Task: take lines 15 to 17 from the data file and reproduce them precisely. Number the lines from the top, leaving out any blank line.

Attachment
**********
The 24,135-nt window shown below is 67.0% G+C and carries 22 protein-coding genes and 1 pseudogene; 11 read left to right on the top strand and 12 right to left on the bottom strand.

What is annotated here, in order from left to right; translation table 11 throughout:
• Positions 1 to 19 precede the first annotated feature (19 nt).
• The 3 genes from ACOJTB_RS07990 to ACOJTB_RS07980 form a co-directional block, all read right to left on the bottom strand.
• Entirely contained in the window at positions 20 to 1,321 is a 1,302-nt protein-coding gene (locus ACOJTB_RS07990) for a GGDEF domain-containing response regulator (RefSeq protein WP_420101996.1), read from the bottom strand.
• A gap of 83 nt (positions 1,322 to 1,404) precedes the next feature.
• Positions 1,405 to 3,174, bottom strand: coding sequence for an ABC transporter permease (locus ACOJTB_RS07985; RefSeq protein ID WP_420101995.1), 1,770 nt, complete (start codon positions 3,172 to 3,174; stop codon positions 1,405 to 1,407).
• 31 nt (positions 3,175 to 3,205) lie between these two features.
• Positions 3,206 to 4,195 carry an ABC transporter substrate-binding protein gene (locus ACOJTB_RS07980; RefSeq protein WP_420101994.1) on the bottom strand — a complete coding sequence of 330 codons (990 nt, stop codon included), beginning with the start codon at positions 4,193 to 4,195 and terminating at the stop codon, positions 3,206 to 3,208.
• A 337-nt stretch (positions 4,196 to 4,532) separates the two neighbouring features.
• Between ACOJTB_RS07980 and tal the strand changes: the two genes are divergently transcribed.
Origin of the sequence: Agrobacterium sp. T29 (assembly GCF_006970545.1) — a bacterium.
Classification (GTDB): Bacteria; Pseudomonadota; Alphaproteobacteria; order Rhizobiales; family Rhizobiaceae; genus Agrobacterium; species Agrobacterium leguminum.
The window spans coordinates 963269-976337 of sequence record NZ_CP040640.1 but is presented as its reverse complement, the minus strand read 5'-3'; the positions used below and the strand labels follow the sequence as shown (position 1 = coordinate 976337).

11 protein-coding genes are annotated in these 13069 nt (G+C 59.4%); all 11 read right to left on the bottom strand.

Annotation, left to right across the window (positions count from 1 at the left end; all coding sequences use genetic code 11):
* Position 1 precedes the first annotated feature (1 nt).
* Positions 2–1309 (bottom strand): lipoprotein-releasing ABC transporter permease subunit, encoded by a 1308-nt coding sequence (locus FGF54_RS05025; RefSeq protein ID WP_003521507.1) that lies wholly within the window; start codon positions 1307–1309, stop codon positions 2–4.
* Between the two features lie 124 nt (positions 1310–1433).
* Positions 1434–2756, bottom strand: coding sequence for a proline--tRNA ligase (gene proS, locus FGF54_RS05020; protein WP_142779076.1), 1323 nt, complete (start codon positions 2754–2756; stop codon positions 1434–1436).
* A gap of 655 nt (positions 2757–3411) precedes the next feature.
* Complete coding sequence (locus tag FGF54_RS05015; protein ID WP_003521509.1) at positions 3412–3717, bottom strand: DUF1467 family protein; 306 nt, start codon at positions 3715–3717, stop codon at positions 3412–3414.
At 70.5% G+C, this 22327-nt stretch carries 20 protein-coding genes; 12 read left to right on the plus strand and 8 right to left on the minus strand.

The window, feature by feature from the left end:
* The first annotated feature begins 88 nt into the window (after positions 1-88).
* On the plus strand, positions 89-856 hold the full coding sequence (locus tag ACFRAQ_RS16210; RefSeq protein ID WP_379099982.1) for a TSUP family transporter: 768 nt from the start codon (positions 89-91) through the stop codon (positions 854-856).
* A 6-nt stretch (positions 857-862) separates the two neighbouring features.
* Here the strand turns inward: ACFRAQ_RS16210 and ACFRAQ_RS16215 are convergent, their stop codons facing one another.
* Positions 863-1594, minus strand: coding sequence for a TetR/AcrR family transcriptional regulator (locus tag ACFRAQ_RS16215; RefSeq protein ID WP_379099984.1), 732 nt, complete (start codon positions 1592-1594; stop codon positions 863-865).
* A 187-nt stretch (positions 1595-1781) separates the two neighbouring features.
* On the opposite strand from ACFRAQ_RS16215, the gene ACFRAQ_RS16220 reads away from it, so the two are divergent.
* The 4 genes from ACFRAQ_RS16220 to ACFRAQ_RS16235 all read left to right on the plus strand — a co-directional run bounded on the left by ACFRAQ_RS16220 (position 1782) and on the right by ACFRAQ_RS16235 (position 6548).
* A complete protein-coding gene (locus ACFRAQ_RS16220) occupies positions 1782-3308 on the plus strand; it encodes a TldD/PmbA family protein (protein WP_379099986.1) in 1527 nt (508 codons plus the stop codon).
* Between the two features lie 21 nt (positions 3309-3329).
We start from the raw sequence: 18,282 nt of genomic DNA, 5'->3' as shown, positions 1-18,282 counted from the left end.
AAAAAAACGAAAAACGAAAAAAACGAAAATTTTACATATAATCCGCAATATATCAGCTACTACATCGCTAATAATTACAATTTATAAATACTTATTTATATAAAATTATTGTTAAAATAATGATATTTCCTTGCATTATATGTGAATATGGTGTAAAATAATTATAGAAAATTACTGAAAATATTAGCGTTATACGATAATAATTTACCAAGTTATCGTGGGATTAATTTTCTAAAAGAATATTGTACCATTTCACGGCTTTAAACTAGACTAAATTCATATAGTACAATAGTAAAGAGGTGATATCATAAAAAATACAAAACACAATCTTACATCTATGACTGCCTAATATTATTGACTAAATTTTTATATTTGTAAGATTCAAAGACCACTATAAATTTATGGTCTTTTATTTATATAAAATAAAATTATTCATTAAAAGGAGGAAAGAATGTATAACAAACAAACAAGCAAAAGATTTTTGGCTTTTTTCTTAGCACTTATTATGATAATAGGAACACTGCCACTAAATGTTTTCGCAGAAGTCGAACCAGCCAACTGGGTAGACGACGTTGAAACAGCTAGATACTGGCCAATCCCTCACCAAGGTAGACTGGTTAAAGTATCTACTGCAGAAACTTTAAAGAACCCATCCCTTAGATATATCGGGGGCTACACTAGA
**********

11 protein-coding genes are annotated in these 13069 nt (G+C 59.4%); all 11 read right to left on the bottom strand.

Annotation, left to right across the window (positions count from 1 at the left end; all coding sequences use genetic code 11):
* Position 1 precedes the first annotated feature (1 nt).